When I had him for 3 or 4 months, the owner of them came to check me out. She was going to sign adoption papers to me and give me the chip information on them if she felt they were ok. She tried to hold Cass and he flipped out and went to the floor. I stooped down and called to him with my arms out. He came from under the furniture, dancing and laughing and fluffed out and crawled onto my lap. She started crying. She knew this bird, she said, "this bird is finally home" and had to leave. She signed them over. Another lady who had him for a year before this woman told me she tried everything. She would put him in the floor, to do the "I am higher up that you" thing to establish dominance and all that did was allow him to chase her down the hall, biting her feet. He was hard core.
I can never tell anyone what Cass has meant to my life and my soul. He was by far the happiest bird ever, so long as I did some things for him. I had to go to him first every morning. Always. I had to kiss him first. I had to clean his cage every day. NOT one drop of poop was allowed. He would give me a deadpan stare, bite at the poop, then look at me again. I don't know if this was due to his time elsewhere and he had some bad hygiene experiences, but he did live on the bottom of the cage all day, building my nest. He needed me to whistle back and forth to him if I left the room, and he wanted to dance. Two steps forward one back, bobbing his head and fluffy as could be. My love, Cass.
On Oct 18, 2012, I had him in my arms, and in case I have not been clear, how he wanted to be held was like an infant, on his back. His little feet balled up. Total trust. And, I would take him forward and kiss him on the back of the neck and he would making kissing noises, then laugh. On this day, as I was taking him back, he cried out, and he looked me in the eye, and his eyes began to drift off, as if looking behind me and to go out of focus. I cannot ever tell anyone how this has been for me. He was having a stroke. At this time, as far as we could document, he was 45 or 46 and that was coming here as an adult grey. So, he could have been much older. But, I cried to him, kissed his face and begged him not to die, performing CPR. A friend from the rescue came immediately and we worked on him, but he was gone.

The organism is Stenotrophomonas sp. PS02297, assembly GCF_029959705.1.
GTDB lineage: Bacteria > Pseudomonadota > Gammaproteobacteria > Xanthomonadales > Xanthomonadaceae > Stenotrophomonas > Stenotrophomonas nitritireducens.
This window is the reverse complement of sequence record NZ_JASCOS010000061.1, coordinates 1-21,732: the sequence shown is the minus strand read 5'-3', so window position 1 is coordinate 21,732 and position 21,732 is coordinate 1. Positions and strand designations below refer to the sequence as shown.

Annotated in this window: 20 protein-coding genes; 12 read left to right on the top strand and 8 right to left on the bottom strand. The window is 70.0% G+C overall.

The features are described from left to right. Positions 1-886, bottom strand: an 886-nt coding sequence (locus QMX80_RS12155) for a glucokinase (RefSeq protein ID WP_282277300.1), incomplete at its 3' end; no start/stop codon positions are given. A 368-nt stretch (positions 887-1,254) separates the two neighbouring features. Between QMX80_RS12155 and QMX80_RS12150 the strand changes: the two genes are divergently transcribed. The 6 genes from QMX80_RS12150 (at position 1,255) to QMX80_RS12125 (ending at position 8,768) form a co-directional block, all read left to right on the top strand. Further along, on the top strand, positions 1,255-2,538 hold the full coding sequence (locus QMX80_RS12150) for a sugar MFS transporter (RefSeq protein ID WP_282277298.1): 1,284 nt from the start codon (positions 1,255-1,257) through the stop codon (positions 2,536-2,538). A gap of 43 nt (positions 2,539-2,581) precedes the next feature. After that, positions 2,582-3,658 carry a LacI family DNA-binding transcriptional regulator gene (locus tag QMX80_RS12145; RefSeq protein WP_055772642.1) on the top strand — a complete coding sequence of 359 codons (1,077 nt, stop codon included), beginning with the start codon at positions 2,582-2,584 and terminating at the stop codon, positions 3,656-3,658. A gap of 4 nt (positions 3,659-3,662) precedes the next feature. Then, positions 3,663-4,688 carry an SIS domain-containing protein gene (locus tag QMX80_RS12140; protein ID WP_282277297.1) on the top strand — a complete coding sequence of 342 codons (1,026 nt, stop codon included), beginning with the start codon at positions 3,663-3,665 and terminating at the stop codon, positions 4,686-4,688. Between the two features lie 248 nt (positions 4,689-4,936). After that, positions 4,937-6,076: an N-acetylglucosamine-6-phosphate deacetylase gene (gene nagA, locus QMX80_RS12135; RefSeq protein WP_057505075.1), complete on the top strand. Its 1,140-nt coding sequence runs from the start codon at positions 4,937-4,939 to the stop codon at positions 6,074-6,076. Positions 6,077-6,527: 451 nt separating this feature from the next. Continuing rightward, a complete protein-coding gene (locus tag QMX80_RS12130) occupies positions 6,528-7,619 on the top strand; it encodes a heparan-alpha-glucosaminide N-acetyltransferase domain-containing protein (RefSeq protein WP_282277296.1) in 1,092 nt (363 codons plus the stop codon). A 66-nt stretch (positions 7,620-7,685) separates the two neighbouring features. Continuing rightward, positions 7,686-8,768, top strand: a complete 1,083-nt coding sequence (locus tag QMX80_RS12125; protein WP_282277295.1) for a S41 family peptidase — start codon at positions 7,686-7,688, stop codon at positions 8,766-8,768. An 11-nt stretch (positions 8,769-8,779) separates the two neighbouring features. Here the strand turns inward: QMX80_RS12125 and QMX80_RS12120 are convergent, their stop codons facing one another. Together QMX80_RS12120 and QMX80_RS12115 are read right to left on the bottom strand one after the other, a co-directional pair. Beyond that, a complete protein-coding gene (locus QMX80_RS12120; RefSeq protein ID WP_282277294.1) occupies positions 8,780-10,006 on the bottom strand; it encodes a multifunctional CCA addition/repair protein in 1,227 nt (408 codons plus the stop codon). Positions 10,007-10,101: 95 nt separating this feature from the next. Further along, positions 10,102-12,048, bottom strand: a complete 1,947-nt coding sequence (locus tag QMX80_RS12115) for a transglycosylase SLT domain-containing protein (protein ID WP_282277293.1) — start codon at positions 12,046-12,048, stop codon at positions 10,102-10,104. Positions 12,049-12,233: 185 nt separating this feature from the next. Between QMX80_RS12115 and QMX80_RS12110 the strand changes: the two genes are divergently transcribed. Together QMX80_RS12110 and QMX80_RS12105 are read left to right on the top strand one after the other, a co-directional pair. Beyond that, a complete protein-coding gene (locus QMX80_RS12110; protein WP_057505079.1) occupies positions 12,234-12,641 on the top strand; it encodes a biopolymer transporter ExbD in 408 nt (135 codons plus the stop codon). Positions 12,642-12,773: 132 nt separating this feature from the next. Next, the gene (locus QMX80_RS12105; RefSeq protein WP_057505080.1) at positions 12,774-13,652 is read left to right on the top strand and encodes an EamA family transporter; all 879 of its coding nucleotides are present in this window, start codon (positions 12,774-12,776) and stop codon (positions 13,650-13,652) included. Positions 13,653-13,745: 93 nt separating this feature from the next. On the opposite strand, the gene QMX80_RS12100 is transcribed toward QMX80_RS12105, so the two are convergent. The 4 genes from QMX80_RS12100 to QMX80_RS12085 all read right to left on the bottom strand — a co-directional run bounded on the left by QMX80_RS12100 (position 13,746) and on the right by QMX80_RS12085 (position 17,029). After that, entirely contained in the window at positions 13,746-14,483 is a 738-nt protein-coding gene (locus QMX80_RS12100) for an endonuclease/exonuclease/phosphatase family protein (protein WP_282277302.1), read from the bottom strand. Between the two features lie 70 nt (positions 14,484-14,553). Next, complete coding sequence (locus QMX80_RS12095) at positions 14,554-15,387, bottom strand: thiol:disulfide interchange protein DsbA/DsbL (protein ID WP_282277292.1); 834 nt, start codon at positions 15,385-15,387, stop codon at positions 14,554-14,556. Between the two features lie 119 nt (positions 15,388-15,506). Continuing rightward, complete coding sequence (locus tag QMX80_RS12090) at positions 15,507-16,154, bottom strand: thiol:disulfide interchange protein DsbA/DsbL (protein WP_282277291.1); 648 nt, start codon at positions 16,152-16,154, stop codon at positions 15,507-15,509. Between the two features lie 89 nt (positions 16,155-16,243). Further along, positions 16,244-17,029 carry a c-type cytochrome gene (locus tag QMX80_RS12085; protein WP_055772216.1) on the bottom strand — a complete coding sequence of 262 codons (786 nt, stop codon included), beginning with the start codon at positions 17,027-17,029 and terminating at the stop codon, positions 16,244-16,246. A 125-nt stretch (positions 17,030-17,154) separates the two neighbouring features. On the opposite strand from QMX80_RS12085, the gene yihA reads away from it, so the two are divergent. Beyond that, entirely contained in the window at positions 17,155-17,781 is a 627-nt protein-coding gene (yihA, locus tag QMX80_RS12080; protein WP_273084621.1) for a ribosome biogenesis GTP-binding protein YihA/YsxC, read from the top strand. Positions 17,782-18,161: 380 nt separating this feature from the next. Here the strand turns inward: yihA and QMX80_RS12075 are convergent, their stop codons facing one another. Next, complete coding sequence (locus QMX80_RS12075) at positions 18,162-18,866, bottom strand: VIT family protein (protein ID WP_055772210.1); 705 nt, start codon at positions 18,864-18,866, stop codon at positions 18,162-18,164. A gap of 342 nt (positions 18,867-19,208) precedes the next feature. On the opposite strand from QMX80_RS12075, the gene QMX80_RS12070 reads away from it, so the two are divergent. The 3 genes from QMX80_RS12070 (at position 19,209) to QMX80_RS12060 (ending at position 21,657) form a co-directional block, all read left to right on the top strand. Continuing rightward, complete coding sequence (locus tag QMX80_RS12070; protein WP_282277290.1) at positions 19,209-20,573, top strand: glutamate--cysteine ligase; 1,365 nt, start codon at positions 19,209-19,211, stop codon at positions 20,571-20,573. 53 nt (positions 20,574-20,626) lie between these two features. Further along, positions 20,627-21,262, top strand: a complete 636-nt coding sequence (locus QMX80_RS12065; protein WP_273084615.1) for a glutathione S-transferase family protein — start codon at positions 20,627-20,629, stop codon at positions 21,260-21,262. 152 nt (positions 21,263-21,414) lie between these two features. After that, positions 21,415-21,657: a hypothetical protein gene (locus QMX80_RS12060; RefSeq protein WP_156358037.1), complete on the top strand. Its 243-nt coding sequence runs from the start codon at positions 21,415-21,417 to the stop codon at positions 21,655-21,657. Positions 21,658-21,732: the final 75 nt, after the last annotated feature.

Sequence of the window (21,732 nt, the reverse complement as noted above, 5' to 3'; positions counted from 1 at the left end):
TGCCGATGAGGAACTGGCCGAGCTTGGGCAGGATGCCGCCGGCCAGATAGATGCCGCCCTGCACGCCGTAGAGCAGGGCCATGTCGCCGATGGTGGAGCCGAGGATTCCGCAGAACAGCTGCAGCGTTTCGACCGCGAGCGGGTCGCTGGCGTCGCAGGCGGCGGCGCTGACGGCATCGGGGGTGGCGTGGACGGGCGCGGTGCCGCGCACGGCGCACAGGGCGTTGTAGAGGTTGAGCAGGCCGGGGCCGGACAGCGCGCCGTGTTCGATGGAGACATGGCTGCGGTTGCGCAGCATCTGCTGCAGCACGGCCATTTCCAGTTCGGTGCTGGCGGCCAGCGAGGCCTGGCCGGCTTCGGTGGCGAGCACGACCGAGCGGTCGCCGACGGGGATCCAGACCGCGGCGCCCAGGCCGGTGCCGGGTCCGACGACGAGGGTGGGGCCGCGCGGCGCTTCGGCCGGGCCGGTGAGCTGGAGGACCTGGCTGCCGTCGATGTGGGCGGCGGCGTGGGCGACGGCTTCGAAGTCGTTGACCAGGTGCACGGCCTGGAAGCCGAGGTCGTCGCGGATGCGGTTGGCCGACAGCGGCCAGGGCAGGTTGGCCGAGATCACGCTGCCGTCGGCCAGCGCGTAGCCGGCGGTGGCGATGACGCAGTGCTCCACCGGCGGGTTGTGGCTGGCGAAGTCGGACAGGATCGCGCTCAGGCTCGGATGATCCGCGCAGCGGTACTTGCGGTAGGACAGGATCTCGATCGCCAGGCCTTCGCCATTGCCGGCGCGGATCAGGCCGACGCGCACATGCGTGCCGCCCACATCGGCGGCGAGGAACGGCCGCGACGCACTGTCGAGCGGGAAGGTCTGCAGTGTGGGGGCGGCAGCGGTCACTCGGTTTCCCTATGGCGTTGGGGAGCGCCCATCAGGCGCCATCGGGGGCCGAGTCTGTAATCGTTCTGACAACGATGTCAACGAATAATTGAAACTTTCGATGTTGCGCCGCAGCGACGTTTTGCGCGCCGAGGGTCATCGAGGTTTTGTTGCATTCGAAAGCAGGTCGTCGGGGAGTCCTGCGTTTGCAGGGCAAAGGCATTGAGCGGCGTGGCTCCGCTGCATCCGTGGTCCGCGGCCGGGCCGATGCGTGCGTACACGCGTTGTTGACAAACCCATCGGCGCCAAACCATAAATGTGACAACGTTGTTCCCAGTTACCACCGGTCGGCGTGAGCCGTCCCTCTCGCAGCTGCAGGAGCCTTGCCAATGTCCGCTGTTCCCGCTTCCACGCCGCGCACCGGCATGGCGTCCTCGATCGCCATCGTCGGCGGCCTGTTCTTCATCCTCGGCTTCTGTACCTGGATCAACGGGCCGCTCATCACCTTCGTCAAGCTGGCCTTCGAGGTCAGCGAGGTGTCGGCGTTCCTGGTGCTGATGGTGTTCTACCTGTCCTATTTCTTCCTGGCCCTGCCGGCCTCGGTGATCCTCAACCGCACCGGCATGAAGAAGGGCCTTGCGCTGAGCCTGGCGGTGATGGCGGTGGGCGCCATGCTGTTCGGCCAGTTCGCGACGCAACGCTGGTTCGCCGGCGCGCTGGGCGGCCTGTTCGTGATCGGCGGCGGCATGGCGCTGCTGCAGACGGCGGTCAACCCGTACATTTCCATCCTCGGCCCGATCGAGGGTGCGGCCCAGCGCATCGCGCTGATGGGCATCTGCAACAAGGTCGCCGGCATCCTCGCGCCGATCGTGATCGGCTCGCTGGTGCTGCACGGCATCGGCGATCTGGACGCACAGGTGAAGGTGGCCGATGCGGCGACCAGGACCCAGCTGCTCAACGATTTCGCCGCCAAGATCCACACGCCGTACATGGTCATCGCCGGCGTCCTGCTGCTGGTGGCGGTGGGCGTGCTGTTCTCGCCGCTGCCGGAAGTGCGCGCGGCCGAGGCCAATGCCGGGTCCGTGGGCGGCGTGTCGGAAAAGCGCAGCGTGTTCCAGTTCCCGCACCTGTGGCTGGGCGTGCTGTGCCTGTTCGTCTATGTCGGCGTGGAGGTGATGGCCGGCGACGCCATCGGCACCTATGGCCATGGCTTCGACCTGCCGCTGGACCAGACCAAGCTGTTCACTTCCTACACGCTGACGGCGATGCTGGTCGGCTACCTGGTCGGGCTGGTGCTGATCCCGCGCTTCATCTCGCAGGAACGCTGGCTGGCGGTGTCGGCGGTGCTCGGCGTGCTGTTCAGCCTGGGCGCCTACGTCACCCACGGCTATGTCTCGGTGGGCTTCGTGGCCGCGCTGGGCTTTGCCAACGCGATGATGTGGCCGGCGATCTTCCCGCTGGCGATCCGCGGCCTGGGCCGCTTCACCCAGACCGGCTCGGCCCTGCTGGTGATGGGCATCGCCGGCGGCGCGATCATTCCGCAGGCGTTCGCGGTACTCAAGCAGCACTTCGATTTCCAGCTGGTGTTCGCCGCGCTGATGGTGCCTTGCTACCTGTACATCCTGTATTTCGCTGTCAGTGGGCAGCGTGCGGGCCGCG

The silence since he has gone is deafening. He brought so much joy to my life and home. I always got him out if I had a late night, wrapped him in his blanket and rocked him. He slept like a baby in my arms, his little gray face so peaceful. He is the reason for rescue. When ppl think of rehoming or trying to make life better for a bird that has struggled with pain and a bad past, remember Cass. He was on his way to heaven to get his wings. God allowed me to have him for those 3.5 years. At first I was so destroyed, how could God take him? But I soon did get that he did not take him, he gave him to me. He allowed Cass to experience human love before he left this world, and me to have this bond with this angel that I will forever cherish. I had some past pains and heartaches that he helped me with as well.
I have 8 parrots that I adore now, and a double yellow headed amazon coming here soon. That is my limit, but to each of them, I clean their cage every day, and I take each one out every day and share my life with them. I am lucky that I can stay home. It is a joy and a lot of work. Well worth it. I could not reuse Cass's cage for a long time, but finally did. And when I clean it everyday, I speak to him. He came to me once in a dream, flying. Thank you Cass. I cannot wait to see him again one day.
I am writing a book about him, titled "The Cass Chronicles". All proceeds to go to rescue. To all of you out there who take the time, patience and love to provide a home to these awesome creatures, thank you. You may just get a Cass one day, if you are lucky.